The history books show that owning a concentrated portfolio of what fund managers call “quality” shares has proven a very successful investment approach.
Looking at data going back to 1999, data group FE Analytics finds that the MSCI World Quality index has delivered a 700% return compared with 415% for the vanilla MSCI World index and 348% for its value equivalent.
This style of investing is centred on picking companies that have established themselves as leaders in their business areas, with high profit margins and years of growth ahead of them, even in difficult economic environments.
Famous practitioners of this approach include Terry Smith and Nick Train – but for investment trust fans, there are a lack of options to own a concentrated portfolio of high-quality global shares.
But a manager change at Mid Wynd International is helping to plug that gap: Lazard Asset Management is now in control of the £400 million global trust and is currently reshaping the portfolio after taking over this month.
Previously run by Artemis, fund manager Simon Edelsten took a “thematic” approach to investing, picking winning stocks from emerging themes, such as automation, online services and a lower carbon world.
The approach was successful, with net asset value total returns of 193% (12.2% a year) compared to 178% (11.5% a year) for the MSCI All Country World index since Artemis took over from Baillie Gifford in May 2014.
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Now, under Lazard Asset Management, it will invest in 40 to 50 companies, with position sizes between 2% and 5%. It will invest along the same lines as the Lazard Global Quality Growth fund, which has limited availability for retail investors in the UK. Lazard has typically served larger investors.
Since inception in February 2011, the Lazard Quality Growth fund has returned 12.85% a year compared with 10.03% for the MSCI All Country World index.
The new strategy is to “invest in compounders” by buying quality companies that generate sustainably high returns on capital and that have the ability to reinvest at similarly high returns to drive future growth. Stocks expected to be among the top 10 holdings include Microsoft, Alphabet, Accenture and Coca-Cola.
I caught up with the new managers Louis Florentin-Lee and Barney Wilson to hear their pitch to investors considering whether to stick with Mid Wynd, or invest for the first time. In particular, I wanted to know how their strategy compares with that of retail favourite Fundsmith Equity.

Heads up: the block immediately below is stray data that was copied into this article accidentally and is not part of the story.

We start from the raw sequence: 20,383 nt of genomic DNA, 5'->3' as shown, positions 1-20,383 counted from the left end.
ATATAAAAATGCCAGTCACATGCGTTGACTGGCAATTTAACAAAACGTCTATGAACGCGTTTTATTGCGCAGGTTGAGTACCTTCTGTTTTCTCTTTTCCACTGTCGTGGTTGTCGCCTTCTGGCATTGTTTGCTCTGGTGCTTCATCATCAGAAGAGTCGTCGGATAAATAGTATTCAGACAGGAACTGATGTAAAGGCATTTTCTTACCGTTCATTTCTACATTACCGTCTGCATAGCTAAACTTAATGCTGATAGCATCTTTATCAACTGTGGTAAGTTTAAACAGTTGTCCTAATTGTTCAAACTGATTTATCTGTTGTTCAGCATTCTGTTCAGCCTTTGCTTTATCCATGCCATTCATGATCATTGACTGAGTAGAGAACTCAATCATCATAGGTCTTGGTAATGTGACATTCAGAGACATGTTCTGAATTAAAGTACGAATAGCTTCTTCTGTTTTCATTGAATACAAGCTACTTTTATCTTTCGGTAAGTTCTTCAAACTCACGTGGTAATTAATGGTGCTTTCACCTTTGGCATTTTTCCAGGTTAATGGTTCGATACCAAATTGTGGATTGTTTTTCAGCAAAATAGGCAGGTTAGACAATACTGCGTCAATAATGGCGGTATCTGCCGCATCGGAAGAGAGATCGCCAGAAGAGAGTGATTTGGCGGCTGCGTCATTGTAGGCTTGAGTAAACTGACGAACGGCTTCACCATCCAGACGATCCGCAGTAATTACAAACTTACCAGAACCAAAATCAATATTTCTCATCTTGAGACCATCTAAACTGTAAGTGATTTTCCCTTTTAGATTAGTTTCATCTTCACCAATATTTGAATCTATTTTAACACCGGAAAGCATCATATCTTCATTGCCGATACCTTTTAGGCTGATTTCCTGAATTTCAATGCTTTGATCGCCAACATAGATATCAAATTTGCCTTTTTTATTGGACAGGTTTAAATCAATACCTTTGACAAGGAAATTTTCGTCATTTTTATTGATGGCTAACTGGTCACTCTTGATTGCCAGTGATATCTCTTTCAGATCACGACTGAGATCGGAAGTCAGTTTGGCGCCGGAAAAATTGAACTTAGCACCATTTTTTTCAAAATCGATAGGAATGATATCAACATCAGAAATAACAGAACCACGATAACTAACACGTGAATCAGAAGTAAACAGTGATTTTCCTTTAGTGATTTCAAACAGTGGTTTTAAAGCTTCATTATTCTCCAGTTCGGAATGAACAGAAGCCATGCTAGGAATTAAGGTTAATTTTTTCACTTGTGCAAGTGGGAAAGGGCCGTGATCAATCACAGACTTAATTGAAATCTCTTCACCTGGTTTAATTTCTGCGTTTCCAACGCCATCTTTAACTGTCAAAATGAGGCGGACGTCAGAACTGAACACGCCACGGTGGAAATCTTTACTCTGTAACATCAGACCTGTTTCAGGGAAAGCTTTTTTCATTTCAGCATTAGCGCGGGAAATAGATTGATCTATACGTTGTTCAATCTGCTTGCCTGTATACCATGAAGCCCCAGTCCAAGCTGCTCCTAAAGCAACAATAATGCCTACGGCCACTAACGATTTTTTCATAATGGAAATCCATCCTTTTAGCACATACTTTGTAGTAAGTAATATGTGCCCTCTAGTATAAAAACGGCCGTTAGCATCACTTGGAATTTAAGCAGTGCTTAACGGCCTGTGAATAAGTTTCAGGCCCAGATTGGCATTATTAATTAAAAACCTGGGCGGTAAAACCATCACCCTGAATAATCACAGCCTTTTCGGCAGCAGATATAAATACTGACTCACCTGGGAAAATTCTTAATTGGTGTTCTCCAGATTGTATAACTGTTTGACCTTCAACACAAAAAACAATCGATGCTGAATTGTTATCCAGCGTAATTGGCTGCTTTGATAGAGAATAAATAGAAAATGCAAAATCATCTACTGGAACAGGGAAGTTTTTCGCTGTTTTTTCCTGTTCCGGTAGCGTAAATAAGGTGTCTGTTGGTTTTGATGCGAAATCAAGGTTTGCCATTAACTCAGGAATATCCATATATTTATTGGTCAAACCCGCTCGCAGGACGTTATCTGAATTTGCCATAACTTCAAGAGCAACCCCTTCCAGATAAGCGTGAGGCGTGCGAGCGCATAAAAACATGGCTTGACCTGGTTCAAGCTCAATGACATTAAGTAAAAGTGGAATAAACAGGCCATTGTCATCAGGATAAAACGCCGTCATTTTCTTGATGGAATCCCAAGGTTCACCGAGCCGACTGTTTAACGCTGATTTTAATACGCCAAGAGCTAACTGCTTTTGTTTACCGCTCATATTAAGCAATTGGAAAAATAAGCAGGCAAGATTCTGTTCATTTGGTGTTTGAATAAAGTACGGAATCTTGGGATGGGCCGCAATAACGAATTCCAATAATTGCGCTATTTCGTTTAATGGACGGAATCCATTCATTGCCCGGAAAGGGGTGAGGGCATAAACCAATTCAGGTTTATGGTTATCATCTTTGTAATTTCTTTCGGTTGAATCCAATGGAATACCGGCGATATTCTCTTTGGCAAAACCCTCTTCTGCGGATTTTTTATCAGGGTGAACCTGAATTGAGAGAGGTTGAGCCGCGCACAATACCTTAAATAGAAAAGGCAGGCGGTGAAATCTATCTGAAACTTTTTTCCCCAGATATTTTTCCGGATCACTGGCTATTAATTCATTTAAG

For investors who like the Fundsmith approach, they said that there were a number of differences in how they manage money.
The first is that their criteria for investing has some differences to Terry Smith’s, with “financial productivity”, which is a measure of how successfully a company can reinvest its own profits, being more important for Lazard than Fundsmith. However, Florentin-Lee and Wilson said that Fundsmith puts more attention on the stability of a firm’s cash flows and therefore favours the consumer staples sector more than they do.
Another big difference, they say, is that Fundsmith is a more concentrated fund, with few holdings (27) and therefore larger position sizes.
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Fundsmith is also far larger, with £23 billion in assets, which means that it is limited to investing in larger companies so that it does not end up controlling too much of a firm’s shares.
“Fundsmith is now very large and concentrated and so can only invest in the very largest shares in the market. We can offer a more all-cap exposure and find smaller businesses that fit our approach,” the managers said.
A smaller company that makes the cut is Toei Animation in Japan, a £4 billion firm that makes and licenses anime content.
Another difference is that Lazard draws on insights from around 70 stock market analysts, while Fundsmith has just a handful of researchers working with Terry Smith.
However, the managers say that it is not either Fundsmith Equity or Mid Wynd. “They can be complementary. Diversify quality exposure rather than replace it,” they said.
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Investment trust analyst Numis said it was impressed by the Lazard fund managers.
It said: “We were impressed by the team in a recent meeting who highlighted a focus on companies with high financial productivity (cash flow return on investment) that can often be sustained for longer than market participants expect.
“They are differentiated from other quality-growth approaches through ensuring the sources of competitive advantage are widely diversified, including brands and technology, as well as other factors such as scale, strong position in niche industries, providing critical low-cost components or regulation.”
Mid Wynd under Lazard won’t use gearing to try and time the market, and the board has a discount control mechanism in place to prevent stubborn discounts or premiums. The trust has cut its fees, to a blended rate of 0.38% a year, down from 0.49%, with no fees charged for the first three months of management.
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